It isn't necessary to wallow in conjecture when considering the likely outcome of a U.S. war on Iraq. Our invasion of Afghanistan provides us with a uniformly dismal record of lies, broken promises, ineptitude and ill intent that augurs poorly for the coming Iraqi incursion.
Bush's official reasons for bombing and imposing regime change on Afghanistan closely parallel those he's now using for Iraq. A dangerous man, terrorist Osama bin Laden, had to be neutralized. The regime that harbored him, the Taliban, threatened its neighbors. As a bonus, it would be replaced with a liberal, Western-style democracy.
Bush promised that U.S. forces would stay in Afghanistan as long as it took and spend as much money as necessary to rebuild the country and establish law and order under a strong central government.
Like LBJ's phony Tonkin Gulf incident, however, Bush's excuses for going after the Taliban turned out to be untrue. Weeks after the world's richest country began bombing its poorest on Oct. 6, 2001, the Bushies were retroactively justifying a strategy (bombing rather than invading over land) that ensured bin Laden's escape to Pakistani Kashmir-we're coming! next week! next month!-by claiming that capturing the head of Al Qaeda “dead or alive” hadn't really been a main objective after all. “I just don't know whether we'll be successful [in capturing bin Laden],” said Donald Rumsfeld on Oct. 25.
Though the Taliban hosted Al Qaeda training camps, Pakistan-an American ally-had many more. Sept. 11 had been carried out by Saudis and Egyptians, some of whom happened to have trained in Afghanistan; attacking the Taliban to get even with or neutralize anti-American Islamists was like bombing Yale to get Bush. It was a distraction, a sideshow. It was bullshit.
What America did with its first Bush-era colony should cause pause to those inclined to believe its promises to do well by a post-Saddam Iraq. Experts estimated that a true Marshall Plan for Afghanistan-occupation forces to enforce law and order, creating a real government, construction of basic infrastructure-would have required at least 250,000 permanently-stationed American troops and $25 billion spent over five years. Afghan President (more accurately, Mayor of Kabul) Hamid Karzai puts the cost at $45 billion over 10 years.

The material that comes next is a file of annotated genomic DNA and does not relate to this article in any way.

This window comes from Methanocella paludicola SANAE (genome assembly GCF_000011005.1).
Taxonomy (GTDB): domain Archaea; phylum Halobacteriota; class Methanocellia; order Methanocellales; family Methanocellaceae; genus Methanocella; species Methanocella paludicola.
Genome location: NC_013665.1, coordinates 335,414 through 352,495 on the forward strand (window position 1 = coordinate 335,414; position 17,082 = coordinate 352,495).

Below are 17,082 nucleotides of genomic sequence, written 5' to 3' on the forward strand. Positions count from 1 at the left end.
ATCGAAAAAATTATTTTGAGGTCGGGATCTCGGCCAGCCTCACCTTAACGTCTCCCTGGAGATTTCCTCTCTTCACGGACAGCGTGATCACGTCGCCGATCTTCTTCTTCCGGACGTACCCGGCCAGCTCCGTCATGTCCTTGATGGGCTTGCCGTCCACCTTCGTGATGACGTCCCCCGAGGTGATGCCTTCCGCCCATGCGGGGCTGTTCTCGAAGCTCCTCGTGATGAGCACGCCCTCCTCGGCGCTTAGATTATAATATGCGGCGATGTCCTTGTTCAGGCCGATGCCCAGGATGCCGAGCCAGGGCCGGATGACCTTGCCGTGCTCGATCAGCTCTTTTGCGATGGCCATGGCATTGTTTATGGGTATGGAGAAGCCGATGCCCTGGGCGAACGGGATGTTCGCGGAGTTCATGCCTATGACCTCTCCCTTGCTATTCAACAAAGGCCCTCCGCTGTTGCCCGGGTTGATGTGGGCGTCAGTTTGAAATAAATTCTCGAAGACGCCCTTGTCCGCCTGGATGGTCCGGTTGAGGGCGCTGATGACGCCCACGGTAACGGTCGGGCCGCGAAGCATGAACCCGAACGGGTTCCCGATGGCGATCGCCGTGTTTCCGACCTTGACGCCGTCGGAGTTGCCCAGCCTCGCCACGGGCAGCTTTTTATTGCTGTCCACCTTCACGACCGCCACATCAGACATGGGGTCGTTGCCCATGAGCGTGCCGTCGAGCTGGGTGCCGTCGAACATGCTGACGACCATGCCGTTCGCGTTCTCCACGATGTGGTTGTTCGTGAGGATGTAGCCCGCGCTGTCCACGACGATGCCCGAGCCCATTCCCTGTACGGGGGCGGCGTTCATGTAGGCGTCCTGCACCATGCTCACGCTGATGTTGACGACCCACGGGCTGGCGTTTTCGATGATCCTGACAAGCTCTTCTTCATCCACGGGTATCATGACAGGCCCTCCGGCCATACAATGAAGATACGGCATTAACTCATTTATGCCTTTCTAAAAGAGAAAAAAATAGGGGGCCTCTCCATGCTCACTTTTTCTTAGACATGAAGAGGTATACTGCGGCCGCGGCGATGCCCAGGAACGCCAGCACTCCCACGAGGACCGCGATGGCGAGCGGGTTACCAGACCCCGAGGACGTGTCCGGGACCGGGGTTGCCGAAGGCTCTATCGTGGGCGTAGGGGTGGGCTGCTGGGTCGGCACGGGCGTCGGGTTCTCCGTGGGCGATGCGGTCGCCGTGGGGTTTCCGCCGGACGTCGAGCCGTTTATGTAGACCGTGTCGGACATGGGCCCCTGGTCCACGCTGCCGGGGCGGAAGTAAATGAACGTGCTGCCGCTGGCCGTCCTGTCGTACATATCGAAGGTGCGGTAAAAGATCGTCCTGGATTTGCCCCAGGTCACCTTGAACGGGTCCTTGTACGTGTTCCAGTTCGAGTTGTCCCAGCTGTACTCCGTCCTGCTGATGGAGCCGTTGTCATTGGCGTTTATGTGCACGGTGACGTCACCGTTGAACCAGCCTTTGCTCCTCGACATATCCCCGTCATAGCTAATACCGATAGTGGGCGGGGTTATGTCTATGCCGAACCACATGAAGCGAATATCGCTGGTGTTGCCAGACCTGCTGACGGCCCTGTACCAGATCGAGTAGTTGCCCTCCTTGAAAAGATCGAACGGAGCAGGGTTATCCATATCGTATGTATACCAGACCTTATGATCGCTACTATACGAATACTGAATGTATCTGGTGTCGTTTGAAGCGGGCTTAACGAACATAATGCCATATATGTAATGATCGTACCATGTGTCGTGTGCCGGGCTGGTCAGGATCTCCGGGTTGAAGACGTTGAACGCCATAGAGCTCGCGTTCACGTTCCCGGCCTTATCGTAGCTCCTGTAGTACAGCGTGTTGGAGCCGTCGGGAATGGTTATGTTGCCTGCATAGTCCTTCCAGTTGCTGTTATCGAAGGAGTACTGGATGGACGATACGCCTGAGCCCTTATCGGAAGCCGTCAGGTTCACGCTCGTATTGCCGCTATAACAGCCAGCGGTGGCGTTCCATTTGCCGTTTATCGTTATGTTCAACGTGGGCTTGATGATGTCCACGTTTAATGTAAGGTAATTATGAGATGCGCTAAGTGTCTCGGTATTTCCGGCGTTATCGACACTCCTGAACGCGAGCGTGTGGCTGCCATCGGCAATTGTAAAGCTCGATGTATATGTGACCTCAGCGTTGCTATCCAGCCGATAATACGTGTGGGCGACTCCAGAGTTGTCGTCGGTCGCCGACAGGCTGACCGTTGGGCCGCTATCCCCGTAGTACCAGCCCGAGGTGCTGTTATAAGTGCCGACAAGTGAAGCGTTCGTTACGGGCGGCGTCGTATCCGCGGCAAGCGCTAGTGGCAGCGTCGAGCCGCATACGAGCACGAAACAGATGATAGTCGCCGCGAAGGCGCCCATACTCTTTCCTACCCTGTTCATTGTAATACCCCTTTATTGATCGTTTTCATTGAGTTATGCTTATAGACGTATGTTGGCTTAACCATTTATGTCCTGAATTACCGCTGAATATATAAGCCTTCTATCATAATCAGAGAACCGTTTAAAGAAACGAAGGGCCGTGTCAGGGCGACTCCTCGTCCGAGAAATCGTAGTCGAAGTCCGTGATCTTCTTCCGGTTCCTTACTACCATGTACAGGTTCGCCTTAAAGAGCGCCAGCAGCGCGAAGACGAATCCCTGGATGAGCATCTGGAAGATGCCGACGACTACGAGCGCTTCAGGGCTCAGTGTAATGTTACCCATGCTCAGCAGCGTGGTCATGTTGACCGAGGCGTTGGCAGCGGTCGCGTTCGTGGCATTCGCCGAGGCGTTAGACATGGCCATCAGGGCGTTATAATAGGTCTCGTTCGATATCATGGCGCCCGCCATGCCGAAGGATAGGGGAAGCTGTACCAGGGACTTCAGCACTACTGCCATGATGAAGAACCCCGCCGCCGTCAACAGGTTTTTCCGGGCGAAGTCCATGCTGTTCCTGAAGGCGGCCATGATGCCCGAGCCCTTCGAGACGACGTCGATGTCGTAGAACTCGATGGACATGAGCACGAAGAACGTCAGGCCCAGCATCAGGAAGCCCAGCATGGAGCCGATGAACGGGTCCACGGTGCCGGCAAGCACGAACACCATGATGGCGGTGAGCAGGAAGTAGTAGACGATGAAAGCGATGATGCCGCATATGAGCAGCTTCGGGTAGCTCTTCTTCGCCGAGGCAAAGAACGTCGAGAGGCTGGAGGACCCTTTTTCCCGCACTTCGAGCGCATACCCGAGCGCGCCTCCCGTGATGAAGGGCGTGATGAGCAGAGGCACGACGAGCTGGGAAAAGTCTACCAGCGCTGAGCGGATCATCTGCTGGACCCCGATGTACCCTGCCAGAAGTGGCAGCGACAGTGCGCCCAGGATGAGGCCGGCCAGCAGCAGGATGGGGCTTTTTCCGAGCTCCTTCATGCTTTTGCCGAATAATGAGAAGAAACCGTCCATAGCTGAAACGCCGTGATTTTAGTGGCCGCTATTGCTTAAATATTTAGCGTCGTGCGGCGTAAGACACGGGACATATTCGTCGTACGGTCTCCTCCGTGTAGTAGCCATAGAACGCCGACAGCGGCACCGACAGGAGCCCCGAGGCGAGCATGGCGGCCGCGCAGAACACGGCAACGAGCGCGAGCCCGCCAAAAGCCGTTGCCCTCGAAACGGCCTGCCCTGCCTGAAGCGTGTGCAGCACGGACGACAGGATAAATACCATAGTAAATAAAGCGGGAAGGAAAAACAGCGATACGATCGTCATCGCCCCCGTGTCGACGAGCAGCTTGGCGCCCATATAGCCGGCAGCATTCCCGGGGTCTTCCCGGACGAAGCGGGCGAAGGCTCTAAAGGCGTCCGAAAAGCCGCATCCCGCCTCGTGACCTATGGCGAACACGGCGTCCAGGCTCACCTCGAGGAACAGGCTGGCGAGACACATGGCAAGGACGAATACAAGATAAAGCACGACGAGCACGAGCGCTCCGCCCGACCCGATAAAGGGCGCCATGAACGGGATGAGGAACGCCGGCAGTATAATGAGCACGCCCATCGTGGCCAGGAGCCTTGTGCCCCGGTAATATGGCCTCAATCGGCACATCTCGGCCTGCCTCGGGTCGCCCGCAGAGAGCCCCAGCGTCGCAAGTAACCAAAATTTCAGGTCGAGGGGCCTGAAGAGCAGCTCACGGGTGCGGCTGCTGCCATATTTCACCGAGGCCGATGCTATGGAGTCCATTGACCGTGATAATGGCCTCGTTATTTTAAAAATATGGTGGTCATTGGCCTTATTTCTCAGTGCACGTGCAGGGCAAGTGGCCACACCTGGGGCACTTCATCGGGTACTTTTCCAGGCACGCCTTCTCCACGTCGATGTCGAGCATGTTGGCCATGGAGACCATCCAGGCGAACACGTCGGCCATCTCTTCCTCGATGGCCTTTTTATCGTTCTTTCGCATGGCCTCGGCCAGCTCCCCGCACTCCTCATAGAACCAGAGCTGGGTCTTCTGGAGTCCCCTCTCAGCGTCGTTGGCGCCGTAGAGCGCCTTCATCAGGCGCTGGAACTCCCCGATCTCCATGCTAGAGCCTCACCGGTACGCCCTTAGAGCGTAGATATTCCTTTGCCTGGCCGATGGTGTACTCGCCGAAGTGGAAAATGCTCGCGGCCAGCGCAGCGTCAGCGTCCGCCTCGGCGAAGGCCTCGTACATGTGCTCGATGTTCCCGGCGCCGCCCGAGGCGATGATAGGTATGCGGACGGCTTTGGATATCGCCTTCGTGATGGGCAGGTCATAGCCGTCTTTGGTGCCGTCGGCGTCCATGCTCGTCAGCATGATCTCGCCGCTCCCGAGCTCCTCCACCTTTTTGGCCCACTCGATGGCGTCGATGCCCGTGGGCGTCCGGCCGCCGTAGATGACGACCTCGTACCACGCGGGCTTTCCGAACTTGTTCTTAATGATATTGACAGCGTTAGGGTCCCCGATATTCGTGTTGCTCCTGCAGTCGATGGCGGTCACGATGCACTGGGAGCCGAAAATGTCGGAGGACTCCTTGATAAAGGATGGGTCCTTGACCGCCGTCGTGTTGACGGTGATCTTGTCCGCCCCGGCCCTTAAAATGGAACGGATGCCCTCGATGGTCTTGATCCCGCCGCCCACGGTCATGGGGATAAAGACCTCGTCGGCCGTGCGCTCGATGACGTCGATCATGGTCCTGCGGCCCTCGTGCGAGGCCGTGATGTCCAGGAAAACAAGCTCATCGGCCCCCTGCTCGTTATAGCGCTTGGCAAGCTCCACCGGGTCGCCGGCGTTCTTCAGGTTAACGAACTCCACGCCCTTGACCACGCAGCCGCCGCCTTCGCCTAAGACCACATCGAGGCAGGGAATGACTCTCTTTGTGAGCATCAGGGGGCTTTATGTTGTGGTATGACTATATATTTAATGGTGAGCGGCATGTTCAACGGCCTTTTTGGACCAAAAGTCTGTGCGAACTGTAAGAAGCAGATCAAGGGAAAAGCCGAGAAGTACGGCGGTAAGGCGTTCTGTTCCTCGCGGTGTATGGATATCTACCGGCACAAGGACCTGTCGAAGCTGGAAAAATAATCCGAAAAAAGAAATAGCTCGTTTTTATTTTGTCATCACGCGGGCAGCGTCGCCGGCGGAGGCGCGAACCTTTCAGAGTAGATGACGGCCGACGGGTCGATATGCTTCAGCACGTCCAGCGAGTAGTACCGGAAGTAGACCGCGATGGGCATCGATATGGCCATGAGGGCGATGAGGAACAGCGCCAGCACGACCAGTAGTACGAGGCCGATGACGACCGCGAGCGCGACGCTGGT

Instead of a U.S.-led attempt to rebuild, Afghanistan got 5 percent of a Marshall Plan and a country allowed to disintegrate into the 1995-style warlordism that caused Afghans to turn to the Taliban in the first place.
“The U.S. is still giving Afghanistan roughly $300 million per year,” says a disappointed former National Security Council member Robert Orr. “That is nothing close to what the U.S. did for Europe during the Marshall Plan.” No roads have been paved, no wells have been dug, no electricity has been rigged. The total U.S. force in Afghanistan is 8,000, all stationed in Karzai's Kabul city-state. Even in Kabul, The New York Times reports, the U.S. hasn't built a single house. Karzai can't pay his own staff.
For progressive proponents of the White House's wars on Afghanistan and Iraq, cynical economic motives for war are a minor issue. Getting rid of oppressive regimes is, by itself, a positive step; whatever comes next, they assume, is bound to be an improvement.
Indeed, the Taliban may have been the world's worst government. Their treatment of women and ethnic minorities, especially Hazarans, was genocidal. Their contempt for art and culture led them to systematically destroy their war-torn nation's cultural heritage, culminating with the dynamiting of the two giant Buddhas at Bamiyan in early 2001. Their medieval, extrajudicial system of Sharia Islamic law made public stonings and amputations the nation's only must-see entertainment.
The United States has pulled off a triumph of entropy in Afghanistan. Incredibly, we have replaced the world's worst regime with one that, from the standpoint of Afghan citizens, is even worse.
The Taliban, who came to power as anti-rapist vigilantes, did provide one major boon to Afghanistan: they restored law and order to the 95 percent of the country under their control. It was possible to travel the nation's roads unmolested by checkpoints manned by violent armed thugs. People went out after dark. Rapists, robbers and murderers were brutally punished.
As I witnessed in the Takhar and Kunduz provinces in November and December of 2001, the collapse of the Taliban created a power vacuum that was immediately, and remains to this day, filled by the same regional warlord-financed militias that terrorized Afghans before 1996. Around Mazar-e-Sharif, for example, the Uzbek warlord Abdul Rashid Rostum's forces have set up roadblocks where anyone who passes is robbed, raped or killed at the whim of AK-47-toting teenagers. Individual “commanders” have further subdivided the area into minute districts so that it's impossible to get around without paying them off.
There are no cops. Men walk up to each other in the streets, shoot each other and walk away. Nothing happens. The streets empty after 5 p.m.; gunshots and the screams of victims fill the nights. Post-Taliban Afghanistan is Mad Max come to life.
A few girls attend newly opened schools. Music is sold in bazaars. But what good does it do to teach a woman how to read if she can be raped and killed with impunity? Who cares about music when you risk your life by going outdoors? Law and order is the basis of civilization; without it little else matters. Under the Northern Alliance, Sharia law lives on-the “new” Afghan judiciary retains all of the mullahs who spent the Taliban period chopping off arms and stoning adulterers. Women still wear the burqa, not because it's the law but because they're scared of being raped. The Northern Alliance is the Taliban minus security.